The Grand Egyptian Museum’s Development
Egyptian deposed President Hosni Mubarak lay the groundwork for the Grand Egyptian Museum on January 5, 2002. The statue of King Ramesses II was transported from Ramses Square to the Giza Plateau in Cairo on August 25, 2006, in preparation for the construction of the Grand Egyptian Museum. The Ramesses II Statue, which is thought to be over 3,200 years old, was relocated near the museum’s entrance in January 2018.
GEM received a $300 million loan from the Japan Bank for International Cooperation in 2007. The Egyptian government will provide $147 million, with the remaining $150 million coming from contributions and international organizations.
On January 11, 2012, Egypt’s Orascom Construction Industries (OCI) and the Belgian BESIX Group launched a joint venture when they were granted the contract for phase three of the Grand Egyptian Museum (GEM), a transaction for $810 million, increasing the overall cost of the museum to $1.1 billion.
On April 29, 2018, a fire broke out at the GEM’s entrance, however, no artifacts were destroyed, and the source of the fire is still unknown.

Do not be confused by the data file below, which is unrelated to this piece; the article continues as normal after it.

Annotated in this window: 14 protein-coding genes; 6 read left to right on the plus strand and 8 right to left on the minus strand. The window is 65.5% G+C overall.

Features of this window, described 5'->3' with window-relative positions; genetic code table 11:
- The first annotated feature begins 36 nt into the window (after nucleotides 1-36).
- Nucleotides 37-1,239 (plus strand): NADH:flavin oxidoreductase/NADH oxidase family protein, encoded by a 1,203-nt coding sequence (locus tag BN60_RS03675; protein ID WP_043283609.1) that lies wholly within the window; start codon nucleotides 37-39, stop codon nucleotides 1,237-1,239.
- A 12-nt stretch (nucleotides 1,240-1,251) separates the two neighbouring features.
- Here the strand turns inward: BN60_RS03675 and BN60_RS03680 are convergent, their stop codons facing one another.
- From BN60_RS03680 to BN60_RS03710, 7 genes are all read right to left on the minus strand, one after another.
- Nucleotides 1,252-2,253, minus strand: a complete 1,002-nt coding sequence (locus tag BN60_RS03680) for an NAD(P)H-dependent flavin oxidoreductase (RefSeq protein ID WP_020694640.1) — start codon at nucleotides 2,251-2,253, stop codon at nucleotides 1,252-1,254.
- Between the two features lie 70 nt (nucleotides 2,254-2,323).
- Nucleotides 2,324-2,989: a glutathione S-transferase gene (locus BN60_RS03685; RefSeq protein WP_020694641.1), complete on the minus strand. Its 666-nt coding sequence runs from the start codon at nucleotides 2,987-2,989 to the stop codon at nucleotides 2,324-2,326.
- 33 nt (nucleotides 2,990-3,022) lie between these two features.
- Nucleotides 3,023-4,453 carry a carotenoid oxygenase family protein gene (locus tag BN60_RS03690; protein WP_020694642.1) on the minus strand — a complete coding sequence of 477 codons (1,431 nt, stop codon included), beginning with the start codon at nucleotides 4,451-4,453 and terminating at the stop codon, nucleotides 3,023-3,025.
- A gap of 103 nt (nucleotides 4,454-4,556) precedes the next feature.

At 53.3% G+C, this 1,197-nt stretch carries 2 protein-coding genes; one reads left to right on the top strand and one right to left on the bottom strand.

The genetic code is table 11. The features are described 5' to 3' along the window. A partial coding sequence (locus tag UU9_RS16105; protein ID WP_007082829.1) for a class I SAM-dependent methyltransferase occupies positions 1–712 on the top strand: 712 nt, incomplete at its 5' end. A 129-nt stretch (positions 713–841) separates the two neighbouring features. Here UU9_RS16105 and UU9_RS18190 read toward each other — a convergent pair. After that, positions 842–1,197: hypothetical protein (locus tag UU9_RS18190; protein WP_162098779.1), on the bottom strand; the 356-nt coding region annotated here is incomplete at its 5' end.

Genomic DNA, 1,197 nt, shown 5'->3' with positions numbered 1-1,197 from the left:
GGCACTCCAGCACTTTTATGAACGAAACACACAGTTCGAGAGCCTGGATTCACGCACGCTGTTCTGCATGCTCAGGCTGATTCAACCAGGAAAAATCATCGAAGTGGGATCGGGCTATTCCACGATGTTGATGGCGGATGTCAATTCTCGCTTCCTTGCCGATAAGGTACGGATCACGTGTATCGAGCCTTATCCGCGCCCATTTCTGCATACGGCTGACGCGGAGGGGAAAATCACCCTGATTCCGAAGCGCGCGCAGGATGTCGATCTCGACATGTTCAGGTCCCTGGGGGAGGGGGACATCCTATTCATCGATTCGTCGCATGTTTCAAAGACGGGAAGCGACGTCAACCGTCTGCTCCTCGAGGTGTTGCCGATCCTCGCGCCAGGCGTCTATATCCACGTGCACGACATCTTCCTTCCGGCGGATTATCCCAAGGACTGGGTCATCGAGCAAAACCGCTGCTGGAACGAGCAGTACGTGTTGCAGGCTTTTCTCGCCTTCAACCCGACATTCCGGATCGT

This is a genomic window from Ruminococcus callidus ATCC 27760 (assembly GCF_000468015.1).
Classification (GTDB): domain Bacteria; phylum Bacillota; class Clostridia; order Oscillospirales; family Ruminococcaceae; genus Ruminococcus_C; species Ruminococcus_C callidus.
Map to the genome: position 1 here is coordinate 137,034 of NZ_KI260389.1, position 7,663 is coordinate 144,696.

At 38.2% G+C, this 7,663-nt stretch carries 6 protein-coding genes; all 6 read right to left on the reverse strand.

The last of King Tutankhamun’s chariots were brought to GEM from overseas in May 2018.
According to Tarek Tawfik, GEM’s director, the estimated date for a complete formal launch in 2021 was determined in November 2018.
Grand Egyptian Museum Exhibits
The museum will occupy approximately one-third of the overall museum grounds, showcasing over 100,000 objects from various eras. The primary attraction of the museum will be the first exhibition of King Tutankhamun’s whole tomb collection, which will feature around 5000 pieces and will be moved from the Egyptian Museum in Cairo. Other items will be transferred from Luxor storage facilities and museums, including the colossal statue of Amenhotep III and a four-ton pink Granite figure of the deity Horus, as well as Aswan, Minya, Sohag, Assiut, Beni Suef, Fayoum, the Delta, and Alexandria.
Check out our Egypt tours 2022/2023 and plan your ideal holiday to Egypt to see all Egypt has to offer, including the Gand Egyptian Museum. We also offer Nile river cruises, which you may look into if you like.